Marymount doesn’t expect to make any money on the apartments, said Becerra. “Really, the biggest advantage is to be able to give students the opportunity to live in housing that meets their expectations at a price that is compatible with what you would pay for university housing,” she said. “Your mother’s dorm did not provide that opportunity anymore.”

The high-end apartment building features not just a fitness center, yoga room, rooftop clubroom and lounge, but even a self-service “pet spa” for dog washing and the like. It's named after Presley M. Rixey, a former White House physician upon whose estate Marymount was founded in 1950.

Rixey, who had originally used the property as a weekend retreat, had served Presidents William McKinley and Theodore Roosevelt and was a onetime surgeon general.

The Religious of the Sacred Heart of Mary bought Rixey’s estate and repurposed it originally as a girls’ high school. Two years later, it welcomed undergraduates -- the order would close the high school in 1964 -- with the promise of a “practical education underpinned by the liberal arts,” Becerra said.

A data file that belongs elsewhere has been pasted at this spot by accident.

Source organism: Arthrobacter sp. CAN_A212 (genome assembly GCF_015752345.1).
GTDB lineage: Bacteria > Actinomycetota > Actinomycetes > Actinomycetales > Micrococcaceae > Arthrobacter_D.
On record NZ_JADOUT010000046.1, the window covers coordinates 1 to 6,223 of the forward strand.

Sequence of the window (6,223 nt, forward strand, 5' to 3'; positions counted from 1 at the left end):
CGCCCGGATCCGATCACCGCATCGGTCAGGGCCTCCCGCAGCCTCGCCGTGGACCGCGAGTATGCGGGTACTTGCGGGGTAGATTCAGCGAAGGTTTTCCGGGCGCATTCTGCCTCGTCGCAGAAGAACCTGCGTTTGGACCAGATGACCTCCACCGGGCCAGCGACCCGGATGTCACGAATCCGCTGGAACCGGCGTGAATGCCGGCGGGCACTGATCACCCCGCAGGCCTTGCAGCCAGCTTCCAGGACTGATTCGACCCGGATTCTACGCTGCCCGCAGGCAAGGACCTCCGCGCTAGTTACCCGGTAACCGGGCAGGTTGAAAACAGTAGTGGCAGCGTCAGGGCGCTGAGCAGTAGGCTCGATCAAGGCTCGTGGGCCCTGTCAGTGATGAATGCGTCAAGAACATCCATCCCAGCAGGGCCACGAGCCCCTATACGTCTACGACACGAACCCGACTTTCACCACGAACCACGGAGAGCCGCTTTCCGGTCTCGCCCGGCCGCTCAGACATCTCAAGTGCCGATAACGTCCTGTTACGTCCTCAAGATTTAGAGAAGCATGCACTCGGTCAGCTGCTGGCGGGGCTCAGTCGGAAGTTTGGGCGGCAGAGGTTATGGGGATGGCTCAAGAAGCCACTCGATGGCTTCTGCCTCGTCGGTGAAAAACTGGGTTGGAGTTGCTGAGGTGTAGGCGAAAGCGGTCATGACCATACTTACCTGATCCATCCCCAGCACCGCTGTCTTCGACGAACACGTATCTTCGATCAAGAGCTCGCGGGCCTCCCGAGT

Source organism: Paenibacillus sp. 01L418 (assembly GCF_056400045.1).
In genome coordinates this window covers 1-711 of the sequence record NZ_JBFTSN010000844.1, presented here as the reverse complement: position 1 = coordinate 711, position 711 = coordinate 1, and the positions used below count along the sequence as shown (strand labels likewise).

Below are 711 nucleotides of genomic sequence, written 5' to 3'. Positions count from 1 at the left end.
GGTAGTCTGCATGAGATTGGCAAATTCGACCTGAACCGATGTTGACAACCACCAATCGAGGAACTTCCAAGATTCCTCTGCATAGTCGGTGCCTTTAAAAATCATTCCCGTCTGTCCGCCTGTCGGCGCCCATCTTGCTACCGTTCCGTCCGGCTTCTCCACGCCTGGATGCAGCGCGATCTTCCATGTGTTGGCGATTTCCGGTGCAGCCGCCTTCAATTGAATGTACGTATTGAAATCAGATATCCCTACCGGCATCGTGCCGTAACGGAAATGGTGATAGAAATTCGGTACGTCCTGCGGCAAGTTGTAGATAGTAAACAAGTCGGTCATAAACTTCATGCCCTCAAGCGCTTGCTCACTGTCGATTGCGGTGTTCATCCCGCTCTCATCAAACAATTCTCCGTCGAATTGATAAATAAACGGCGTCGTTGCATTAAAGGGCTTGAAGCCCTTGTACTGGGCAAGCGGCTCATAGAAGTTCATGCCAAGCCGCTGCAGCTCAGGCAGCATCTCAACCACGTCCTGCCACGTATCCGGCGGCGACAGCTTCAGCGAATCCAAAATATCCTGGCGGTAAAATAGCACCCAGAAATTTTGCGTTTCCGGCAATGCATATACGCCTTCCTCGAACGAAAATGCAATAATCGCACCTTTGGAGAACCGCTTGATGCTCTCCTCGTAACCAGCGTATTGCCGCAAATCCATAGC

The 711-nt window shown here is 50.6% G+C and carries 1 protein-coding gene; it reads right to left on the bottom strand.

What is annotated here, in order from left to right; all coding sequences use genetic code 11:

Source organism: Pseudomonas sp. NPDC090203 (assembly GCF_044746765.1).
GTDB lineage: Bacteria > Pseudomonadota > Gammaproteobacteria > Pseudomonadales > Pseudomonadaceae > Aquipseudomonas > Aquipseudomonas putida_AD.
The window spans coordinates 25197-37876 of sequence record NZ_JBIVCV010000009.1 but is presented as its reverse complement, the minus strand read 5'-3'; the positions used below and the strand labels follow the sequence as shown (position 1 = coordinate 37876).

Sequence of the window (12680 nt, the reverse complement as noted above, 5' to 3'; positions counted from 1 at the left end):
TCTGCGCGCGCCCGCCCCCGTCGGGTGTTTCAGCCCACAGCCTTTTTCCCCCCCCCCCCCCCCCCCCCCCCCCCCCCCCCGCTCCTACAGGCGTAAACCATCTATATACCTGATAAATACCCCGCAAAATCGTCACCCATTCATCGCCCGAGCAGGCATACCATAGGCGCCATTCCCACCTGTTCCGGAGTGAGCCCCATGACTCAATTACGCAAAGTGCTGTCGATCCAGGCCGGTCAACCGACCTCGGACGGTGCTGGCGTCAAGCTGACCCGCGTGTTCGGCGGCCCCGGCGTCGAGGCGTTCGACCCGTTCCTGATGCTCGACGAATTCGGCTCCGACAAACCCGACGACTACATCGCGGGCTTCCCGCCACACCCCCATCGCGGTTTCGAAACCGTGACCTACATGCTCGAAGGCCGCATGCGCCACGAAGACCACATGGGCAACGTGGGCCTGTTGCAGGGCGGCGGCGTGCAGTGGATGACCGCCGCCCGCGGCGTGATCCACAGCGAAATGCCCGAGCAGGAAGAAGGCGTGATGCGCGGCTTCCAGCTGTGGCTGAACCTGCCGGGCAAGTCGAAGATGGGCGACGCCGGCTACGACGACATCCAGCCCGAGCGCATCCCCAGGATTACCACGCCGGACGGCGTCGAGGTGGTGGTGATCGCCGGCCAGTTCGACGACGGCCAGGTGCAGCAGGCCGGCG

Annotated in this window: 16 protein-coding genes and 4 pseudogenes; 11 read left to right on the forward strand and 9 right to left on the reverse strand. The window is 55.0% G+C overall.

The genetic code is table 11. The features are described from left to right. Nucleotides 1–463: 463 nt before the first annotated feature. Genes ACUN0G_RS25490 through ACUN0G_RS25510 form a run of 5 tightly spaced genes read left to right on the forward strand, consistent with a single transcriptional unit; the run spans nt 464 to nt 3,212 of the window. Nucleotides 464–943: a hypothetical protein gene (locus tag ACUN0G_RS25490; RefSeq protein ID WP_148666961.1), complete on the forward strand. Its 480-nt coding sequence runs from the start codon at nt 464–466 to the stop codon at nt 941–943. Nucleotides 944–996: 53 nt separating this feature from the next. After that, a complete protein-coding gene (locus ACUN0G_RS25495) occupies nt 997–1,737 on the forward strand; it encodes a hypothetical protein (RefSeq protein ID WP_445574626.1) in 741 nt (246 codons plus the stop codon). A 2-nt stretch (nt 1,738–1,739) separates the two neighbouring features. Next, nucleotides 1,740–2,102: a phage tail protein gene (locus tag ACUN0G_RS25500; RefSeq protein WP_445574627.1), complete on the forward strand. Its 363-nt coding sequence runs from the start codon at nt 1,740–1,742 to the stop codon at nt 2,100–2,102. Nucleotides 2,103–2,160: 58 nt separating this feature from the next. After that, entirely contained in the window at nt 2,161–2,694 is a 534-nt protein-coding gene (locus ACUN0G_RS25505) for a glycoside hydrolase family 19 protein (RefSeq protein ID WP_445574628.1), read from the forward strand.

Marymount remained single-gender until 1972, when it began admitting male nursing students -- university officials expanded enrollment to admit men to all programs after they saw that large numbers of men working for the National Institutes of Health were seeking nursing degrees. Today, about one-third of the university’s enrollment is male.

The university still draws heavily from the immediate region -- 73 percent of students hail from Virginia, Maryland or the District of Columbia. But at the undergraduate level, some 20 percent of students are from outside the U.S. One in 10 is Muslim.

Though it's only 69 years old, Marymount is clearly a survivor.

Paula Moore, spokeswoman for the Association of Catholic Colleges and Universities, said that since 1956, the number of Catholic colleges and universities in the United States has shrunk by one-third, from about 300 to 200. But the ones that survive are serving almost twice as many students, nearly 800,000, compared to 400,000 in 1956. "What that tells us broadly is that there has long been a certain level of contraction among our colleges, but that they continue to innovate and find ways to serve even greater numbers of students," Moore said.